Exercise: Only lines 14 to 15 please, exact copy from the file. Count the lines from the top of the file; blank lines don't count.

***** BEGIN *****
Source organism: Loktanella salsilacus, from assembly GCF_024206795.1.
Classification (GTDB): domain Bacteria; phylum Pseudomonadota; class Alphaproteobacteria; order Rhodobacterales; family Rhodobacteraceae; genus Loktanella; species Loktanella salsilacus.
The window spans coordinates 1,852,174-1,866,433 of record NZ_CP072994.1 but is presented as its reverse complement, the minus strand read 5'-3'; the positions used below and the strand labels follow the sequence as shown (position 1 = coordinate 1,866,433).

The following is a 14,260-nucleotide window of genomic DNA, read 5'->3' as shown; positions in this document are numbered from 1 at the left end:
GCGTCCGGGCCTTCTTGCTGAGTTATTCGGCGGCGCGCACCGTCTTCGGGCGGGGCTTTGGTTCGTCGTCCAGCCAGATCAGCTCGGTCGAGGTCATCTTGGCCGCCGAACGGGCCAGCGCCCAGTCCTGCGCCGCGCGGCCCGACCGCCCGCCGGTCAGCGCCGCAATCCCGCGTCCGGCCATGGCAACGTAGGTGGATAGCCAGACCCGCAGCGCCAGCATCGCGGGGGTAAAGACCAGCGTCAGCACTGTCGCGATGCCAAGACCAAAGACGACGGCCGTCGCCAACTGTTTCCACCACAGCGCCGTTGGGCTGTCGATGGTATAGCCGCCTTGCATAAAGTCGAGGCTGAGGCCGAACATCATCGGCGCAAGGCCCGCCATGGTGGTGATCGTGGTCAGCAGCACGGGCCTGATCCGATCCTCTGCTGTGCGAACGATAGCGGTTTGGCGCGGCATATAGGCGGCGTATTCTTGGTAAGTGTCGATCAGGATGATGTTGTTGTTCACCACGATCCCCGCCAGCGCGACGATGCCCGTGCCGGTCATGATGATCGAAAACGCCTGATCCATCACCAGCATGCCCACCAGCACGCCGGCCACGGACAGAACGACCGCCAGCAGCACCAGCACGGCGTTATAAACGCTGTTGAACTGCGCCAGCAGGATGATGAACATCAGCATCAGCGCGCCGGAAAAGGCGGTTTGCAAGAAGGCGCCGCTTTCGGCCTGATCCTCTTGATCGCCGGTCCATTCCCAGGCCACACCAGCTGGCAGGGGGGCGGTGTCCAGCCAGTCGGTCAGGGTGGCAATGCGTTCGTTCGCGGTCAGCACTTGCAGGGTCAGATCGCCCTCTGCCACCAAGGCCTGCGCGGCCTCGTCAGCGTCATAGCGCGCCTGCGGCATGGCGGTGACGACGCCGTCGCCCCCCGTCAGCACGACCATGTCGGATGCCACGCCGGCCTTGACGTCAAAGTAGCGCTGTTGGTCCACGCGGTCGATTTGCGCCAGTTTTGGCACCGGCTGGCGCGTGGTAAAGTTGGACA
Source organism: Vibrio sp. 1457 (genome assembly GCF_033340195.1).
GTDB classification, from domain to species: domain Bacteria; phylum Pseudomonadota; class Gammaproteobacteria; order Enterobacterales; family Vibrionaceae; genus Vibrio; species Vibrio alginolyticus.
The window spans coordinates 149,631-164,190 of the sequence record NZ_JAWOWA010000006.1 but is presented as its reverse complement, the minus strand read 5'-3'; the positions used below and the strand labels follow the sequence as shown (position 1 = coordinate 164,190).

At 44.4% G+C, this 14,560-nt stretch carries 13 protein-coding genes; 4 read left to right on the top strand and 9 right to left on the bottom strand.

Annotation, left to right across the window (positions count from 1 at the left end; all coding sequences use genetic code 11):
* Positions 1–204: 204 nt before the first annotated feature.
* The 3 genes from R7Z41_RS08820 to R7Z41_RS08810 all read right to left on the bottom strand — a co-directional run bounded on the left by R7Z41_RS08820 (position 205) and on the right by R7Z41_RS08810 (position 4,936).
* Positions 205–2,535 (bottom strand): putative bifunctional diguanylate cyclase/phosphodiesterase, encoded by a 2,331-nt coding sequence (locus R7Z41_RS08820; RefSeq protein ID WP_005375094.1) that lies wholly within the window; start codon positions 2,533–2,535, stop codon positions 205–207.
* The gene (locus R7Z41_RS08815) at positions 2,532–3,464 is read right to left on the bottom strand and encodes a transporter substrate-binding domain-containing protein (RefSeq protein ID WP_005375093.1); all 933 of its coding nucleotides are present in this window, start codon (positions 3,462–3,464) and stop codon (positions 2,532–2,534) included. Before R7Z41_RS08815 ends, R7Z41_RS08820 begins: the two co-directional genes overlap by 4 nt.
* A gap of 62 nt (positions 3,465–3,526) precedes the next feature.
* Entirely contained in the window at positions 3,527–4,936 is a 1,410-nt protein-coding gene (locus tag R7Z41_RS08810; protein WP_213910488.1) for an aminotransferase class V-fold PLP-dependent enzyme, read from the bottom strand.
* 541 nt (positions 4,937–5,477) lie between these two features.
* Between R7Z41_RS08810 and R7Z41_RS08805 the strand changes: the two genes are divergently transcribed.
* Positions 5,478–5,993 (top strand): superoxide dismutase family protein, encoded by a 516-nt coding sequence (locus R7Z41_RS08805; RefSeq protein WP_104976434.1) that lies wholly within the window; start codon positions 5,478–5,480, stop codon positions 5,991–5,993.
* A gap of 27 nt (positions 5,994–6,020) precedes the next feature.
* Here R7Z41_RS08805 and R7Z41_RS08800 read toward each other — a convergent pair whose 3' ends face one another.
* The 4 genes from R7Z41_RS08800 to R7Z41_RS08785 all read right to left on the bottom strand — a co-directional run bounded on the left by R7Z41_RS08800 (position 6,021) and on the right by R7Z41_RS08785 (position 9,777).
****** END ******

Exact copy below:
* The gene (locus R7Z41_RS08815) at positions 2,532–3,464 is read right to left on the bottom strand and encodes a transporter substrate-binding domain-containing protein (RefSeq protein ID WP_005375093.1); all 933 of its coding nucleotides are present in this window, start codon (positions 3,462–3,464) and stop codon (positions 2,532–2,534) included. Before R7Z41_RS08815 ends, R7Z41_RS08820 begins: the two co-directional genes overlap by 4 nt.
* A gap of 62 nt (positions 3,465–3,526) precedes the next feature.